The senator, who earlier that year admitted inspectors were unlikely to succeed as long as “Saddam is at the helm,” implored Clinton to take military action in the coming weeks. The president, who had already bombed Iraq twice before, seemed to need little push, especially as revelations of his affair with a former White House intern dominated the domestic political scene.
In December, six days after the Republican-controlled House voted to impeach Clinton because of that scandal, the president initiated an extensive military strike against Iraq. Spread over four days, U.S. forces, in conjunction with the government of Great Britain, launched 415 cruise missiles and dropped more than 600 bombs on 97 sites believed to be essential to Hussein’s production of weapons of mass destruction. Included on the list were 11 weapons factories, 18 security facilities, 9 military installations, six air fields, and one oil refinery, among others.
Biden, according to Clinton staffers, played a key role in convincing the president to launch the strikes, despite concerns from some the timing could appear brazenly political.
“On Tuesday night [Clinton’s] national security adviser … called Sen. Joseph Biden, among others, and asked whether the bombing would raise a storm of charges that [the president] had wrought a war of political self preservation,” the Post recounted. “Biden, according to one account, advised Clinton to put on his raincoat—and launch anyway.”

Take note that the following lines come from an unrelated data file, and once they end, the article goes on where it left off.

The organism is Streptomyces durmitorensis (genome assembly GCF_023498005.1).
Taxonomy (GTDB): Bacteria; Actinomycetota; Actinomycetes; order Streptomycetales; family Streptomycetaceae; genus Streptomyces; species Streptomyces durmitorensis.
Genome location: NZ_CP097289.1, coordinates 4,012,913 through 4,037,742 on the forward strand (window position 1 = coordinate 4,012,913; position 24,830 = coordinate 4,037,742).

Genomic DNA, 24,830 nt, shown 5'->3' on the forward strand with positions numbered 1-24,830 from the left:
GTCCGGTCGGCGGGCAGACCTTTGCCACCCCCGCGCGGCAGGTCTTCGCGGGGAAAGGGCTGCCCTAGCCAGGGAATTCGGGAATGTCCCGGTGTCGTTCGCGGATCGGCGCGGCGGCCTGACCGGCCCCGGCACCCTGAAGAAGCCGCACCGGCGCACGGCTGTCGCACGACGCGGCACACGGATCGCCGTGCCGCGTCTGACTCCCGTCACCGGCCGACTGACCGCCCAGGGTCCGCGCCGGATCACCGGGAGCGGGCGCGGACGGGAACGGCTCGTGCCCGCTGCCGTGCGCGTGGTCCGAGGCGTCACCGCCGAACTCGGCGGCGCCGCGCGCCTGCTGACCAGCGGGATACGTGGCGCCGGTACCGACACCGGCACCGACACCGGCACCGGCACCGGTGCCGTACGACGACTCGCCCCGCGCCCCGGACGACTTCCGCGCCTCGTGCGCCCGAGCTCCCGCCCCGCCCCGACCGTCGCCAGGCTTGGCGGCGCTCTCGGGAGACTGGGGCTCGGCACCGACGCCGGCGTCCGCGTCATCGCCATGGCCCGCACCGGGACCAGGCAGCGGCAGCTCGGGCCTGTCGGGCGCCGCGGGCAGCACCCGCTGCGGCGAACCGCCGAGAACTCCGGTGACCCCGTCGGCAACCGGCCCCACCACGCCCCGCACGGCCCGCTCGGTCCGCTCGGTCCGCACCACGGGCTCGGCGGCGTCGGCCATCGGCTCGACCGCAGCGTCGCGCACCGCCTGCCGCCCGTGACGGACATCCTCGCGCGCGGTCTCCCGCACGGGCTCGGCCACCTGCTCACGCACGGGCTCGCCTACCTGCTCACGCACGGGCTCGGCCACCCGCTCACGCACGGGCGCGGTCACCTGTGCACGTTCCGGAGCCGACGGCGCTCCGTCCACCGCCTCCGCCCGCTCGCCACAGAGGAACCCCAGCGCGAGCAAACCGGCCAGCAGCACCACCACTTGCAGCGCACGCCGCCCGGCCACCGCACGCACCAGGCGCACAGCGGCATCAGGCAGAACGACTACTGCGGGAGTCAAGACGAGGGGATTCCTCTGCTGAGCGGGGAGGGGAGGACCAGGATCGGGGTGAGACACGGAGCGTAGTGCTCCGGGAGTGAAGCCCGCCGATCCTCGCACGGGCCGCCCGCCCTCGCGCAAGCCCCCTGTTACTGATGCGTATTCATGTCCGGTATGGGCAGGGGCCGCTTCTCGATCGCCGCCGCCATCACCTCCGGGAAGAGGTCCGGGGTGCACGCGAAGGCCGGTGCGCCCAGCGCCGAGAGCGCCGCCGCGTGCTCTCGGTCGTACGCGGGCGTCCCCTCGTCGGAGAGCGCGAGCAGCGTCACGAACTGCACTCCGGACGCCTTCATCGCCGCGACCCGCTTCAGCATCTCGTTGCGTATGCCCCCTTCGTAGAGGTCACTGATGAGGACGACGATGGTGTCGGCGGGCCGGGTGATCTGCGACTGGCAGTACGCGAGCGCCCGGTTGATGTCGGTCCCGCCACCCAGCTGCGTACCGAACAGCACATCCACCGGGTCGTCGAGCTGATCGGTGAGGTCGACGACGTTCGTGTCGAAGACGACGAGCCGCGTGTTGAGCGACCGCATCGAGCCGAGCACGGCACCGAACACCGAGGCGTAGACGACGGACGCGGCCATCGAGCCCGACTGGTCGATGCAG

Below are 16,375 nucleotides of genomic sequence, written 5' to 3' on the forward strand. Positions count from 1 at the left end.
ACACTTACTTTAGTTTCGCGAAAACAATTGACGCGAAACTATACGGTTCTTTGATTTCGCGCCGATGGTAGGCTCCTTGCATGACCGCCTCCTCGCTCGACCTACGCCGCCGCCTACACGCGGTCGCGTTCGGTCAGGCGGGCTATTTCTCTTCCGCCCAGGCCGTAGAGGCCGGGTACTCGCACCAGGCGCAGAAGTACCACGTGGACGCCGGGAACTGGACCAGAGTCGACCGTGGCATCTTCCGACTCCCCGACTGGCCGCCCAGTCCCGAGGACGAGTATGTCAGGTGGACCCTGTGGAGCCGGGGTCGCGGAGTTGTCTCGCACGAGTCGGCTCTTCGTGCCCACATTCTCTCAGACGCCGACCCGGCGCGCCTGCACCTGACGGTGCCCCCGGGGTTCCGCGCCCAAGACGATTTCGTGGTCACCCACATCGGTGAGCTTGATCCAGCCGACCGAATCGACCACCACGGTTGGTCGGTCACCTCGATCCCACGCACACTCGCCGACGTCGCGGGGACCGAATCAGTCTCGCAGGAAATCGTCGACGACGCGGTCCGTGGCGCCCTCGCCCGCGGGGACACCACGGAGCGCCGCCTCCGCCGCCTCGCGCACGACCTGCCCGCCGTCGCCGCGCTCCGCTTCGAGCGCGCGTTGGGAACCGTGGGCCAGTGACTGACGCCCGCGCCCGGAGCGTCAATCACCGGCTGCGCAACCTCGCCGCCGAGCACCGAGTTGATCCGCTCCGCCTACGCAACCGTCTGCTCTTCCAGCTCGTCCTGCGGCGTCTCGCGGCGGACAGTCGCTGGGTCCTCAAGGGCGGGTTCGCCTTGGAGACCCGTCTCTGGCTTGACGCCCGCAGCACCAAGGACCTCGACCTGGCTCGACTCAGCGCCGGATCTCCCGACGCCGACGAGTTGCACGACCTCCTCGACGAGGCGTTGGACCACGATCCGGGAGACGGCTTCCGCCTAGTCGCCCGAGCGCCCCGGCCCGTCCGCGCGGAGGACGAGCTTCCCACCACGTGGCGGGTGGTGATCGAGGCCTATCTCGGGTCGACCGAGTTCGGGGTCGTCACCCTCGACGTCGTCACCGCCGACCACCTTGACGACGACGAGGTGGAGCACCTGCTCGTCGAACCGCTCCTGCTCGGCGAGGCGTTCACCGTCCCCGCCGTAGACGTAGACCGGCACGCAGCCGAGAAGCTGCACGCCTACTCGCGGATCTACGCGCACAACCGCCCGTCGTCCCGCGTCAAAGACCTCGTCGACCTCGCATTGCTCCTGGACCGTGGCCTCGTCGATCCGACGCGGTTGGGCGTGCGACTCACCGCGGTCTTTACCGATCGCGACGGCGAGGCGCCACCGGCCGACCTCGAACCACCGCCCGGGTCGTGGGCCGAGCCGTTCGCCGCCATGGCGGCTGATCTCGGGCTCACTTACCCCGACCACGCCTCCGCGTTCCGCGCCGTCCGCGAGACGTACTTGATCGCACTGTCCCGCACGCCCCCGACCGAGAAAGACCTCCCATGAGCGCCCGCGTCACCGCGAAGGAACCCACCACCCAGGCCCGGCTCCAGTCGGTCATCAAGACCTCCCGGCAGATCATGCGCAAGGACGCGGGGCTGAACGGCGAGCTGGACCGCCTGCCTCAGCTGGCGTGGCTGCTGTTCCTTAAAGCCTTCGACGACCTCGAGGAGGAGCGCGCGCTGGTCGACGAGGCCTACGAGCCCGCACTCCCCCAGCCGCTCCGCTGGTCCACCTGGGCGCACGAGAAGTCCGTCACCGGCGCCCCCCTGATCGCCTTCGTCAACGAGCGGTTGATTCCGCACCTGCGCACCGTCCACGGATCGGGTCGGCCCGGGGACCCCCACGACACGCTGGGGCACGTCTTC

In fact, Biden would emerge as one of the president’s most vociferous defenders on the topic, arguing Hussein’s antagonism trumped any domestic issues.
At the time, Biden’s aggressive support for disarming Iraq underscored his transition from dove to hawk. Between his election to congress in 1972 and Clinton’s ascension in 1992, Biden was seen as tempered and cautious when it came to foreign policy. Not only did the senator advocate for arms control throughout his first two decades in office, but he was also often an unflinching critic of U.S. intervention abroad, from the Vietnam War to Grenada.
Biden’s views remained consistent throughout the early 1990s. The senator voted against the Gulf War, arguing it was unfair for America to bear the burden of the conflict, while economic sanctions were still an option in stymieing Hussein’s invasion of Kuwait. Biden stood resolute in that opinion even after U.S. forces successfully pushed Hussein’s army back into Iraq’s borders and declared a ceasefire within 100 hours of starting the ground campaign.